We initiated a multi-year, pre-construction study in mid-summer 2009 to investigate patterns of bat activity and evaluate the use of acoustic monitoring to predict mortality of bats at the proposed Resolute Wind Energy Project (RWEP) in east-central Wyoming. The primary objectives of this study were to: 1) determine levels and patternsof activity for three phonic groups of bats (high-frequency emitting bats, low-frequency emitting bats, and hoary bats) using the proposed wind facility prior to construction of turbines; 2) determine if bat activity can be predicted based on weather patterns; correlate bat activity with weather variables; and 3) combine results from this study with those from similar efforts to determine if indices of pre-construction bat activity can be used to predict post-construction bat fatalities at proposed wind facilities. We report results from two years of pre-construction data collection.
We recorded echolocation calls of bats with Anabat II zero-crossing ultrasonic detectors, programmed to record calls beginning ½-hour prior to sunset and ending ½-hour after sunrise each day of the study from 3 August–18 October 2009, and 2 June–30 September 2010. We assigned each bat pass to one of two phonic groups based on minimum frequency of the echolocation sequence; high frequency bats (≥33 kHz average minimum frequency; e.g., Myotis spp.) or low frequency bats (<33 kHz average minimum frequency; e.g., big brown, silver-haired, hoary bats). We also identified a third phonic group, hoary bats, a subset of the low frequency phonic group, because this species is vulnerable to wind-energy development and its echolocation sequences are relatively easy to distinguish among other low-frequency emitting bats. We used 5 meteorological (met) towers to position detector microphones at ~1.5 m and ~44 m above ground level (agl) to acoustically sample bat activity during this study.
In 2009, we recorded a total of 976 bat passes. We recorded 454 high frequency passes and 522 low frequency passes. Hoary bats comprised 22% (n = 114) of low frequency passes. In 2010, we recorded a total of 1,111 bat passes. We recorded 410 and 701 high frequency and low frequency passes, respectively. Hoary bats comprised 30% (n = 208) of low frequency passes.
Bat activity varied, by phonic groups, within and among nights. High frequency bats were most active 1–2 hours past sunset. Low frequency bat activity peaked during the middle of the night and hoary bats were most active within the first hour past sunset. Bat activity typically was highest between August and mid-September for all phonic groups. However, the timing and intensity of peak activity for each group differed between years.
Bat activity varied among phonic groups by height and among towers. We detected high frequency bats more often at 1.5 m agl with greatest activity recorded at tower 5042 in both 2009 and 2010. Low frequency bat activity was relatively consistent between heights and among towers for both years. We detected hoary bats more often at 44 m agl and recorded the greatest activity at towers 5032 and 5042 in 2009 and at tower 5032 in 2010. We recorded the fewest calls by any phonic group at tower 5034.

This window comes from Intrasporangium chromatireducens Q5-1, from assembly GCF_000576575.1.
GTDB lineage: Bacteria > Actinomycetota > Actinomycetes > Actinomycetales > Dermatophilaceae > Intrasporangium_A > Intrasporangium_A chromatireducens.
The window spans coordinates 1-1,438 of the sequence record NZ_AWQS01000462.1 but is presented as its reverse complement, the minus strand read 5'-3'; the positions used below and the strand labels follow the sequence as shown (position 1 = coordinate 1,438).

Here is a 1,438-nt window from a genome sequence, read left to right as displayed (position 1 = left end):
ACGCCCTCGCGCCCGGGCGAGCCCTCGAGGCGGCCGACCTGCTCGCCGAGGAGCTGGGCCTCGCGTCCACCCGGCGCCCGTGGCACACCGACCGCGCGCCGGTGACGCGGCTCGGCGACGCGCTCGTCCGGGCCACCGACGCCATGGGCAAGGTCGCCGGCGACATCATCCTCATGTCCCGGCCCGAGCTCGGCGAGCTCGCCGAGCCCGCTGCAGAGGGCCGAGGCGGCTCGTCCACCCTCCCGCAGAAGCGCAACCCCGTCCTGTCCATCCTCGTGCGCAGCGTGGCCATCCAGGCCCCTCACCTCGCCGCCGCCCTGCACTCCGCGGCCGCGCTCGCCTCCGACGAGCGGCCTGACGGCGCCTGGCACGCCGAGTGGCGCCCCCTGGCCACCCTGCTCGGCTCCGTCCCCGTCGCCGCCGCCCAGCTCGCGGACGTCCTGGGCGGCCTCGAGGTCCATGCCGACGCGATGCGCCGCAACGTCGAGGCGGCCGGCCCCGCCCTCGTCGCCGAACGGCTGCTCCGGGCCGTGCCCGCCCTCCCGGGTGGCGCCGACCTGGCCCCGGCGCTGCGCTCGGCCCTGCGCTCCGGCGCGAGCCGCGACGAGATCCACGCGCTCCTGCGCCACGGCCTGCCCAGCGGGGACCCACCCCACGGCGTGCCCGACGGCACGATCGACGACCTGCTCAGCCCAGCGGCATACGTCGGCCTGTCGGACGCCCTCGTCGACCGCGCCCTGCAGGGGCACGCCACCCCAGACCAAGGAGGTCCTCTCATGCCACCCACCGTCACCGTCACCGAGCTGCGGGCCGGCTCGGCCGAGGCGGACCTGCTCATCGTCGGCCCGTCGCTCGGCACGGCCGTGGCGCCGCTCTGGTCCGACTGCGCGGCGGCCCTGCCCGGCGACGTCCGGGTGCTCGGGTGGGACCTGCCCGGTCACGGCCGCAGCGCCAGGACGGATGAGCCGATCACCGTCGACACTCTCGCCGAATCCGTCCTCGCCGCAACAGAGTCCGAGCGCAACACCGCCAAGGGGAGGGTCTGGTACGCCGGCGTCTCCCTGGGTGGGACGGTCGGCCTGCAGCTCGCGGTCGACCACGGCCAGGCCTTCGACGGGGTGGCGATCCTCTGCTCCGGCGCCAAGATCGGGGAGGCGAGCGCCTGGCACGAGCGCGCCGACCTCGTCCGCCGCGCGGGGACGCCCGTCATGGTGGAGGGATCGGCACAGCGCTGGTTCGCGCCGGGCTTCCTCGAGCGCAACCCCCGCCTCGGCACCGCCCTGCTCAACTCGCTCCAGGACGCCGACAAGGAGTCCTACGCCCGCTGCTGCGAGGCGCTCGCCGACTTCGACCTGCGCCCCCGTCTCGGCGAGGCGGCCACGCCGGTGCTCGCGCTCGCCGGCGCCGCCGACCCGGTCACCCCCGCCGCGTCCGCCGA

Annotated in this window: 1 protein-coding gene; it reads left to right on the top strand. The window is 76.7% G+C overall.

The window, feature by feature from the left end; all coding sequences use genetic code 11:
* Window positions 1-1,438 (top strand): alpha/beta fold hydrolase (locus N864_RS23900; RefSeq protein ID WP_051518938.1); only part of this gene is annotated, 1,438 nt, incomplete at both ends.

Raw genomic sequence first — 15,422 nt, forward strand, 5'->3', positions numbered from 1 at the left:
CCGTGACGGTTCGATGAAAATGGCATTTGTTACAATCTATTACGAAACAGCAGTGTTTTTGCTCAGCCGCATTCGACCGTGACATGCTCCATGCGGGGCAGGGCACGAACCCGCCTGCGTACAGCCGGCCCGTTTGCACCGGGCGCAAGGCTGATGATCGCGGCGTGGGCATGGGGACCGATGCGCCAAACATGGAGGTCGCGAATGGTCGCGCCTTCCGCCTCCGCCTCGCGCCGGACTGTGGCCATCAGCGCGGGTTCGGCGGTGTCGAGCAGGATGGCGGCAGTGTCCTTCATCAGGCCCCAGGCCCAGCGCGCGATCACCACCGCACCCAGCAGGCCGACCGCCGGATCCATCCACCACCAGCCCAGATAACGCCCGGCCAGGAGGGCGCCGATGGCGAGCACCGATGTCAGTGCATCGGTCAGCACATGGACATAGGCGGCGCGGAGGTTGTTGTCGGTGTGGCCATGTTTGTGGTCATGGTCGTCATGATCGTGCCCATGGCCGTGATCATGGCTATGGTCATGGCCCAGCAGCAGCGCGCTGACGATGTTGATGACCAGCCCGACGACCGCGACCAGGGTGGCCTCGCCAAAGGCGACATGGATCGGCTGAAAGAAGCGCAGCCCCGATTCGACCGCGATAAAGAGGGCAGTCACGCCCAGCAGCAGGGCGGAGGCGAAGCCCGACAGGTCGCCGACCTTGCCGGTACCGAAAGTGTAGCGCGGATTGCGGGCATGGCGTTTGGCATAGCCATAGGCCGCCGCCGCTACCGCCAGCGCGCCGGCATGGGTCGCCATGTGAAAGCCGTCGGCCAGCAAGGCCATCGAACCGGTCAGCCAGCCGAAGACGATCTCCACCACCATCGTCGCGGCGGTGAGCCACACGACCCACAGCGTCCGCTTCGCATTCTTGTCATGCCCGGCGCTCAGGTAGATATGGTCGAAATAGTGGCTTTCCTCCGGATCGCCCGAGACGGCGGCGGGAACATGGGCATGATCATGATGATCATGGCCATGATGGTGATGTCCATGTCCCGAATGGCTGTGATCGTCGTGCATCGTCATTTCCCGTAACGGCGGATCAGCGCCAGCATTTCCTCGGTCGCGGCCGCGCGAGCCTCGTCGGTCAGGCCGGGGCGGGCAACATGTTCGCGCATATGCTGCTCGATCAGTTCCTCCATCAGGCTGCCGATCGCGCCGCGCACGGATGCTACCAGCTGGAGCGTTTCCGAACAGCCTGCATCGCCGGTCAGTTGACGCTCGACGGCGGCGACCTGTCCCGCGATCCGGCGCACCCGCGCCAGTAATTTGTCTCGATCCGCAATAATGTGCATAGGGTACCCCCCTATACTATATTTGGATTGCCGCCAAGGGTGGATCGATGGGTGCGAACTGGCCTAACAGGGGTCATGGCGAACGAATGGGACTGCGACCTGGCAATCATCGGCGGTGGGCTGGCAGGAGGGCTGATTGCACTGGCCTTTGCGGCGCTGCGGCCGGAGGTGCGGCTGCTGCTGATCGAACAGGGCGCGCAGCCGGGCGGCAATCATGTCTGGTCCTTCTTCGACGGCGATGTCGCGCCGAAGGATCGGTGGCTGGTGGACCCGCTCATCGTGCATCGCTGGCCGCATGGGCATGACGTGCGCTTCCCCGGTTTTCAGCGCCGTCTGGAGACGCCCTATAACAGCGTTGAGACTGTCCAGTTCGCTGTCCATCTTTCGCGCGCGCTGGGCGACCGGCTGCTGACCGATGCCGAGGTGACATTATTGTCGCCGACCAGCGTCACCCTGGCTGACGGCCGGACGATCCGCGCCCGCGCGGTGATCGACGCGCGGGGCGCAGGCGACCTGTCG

We modeled bat activity (passes/detector-night) in relation to tower location, temperature, and several measures of wind speed with 1) the probability of activity and 2) the estimated number of calls given that activity occurred. Tower location and temperature were consistently the most important factors in our models, accounting for ~5–29% of the variation in activity. However, location alone explained ~3–9.5% of the variation in activity. In general, we found the highest probability of activity and highest counts for each phonic group at towers on the western edge of the project. Both the probability of activity and estimated number of calls from each phonic group increased with increasing temperature. While some measure of wind was often important, it never explained more than an additional ~9% of the variation in activity. When included in the models, the effect of average wind speed on the probability of bat activity and estimated number of bat passes was always negative.
This study was conducted at a single proposed wind energy facility located on shrubland habitat in east-central Wyoming, and statistical inferences are limited to this site. However, we believe that our findings reflect patterns of bat activity on similar landscapes with comparable vegetation composition and topography in this region. Despite equipment malfunctions, we were able to quantify the spatial (vertical and horizontal) and temporal (seasonal and yearly) activity patterns of bats. These data may provide useful information for predicting when, where, and which bats may be most at risk of interactions with wind turbines at the RWEP. Moreover, specific timings and locations of peak activity may further refine the use of curtailment as a mitigation option.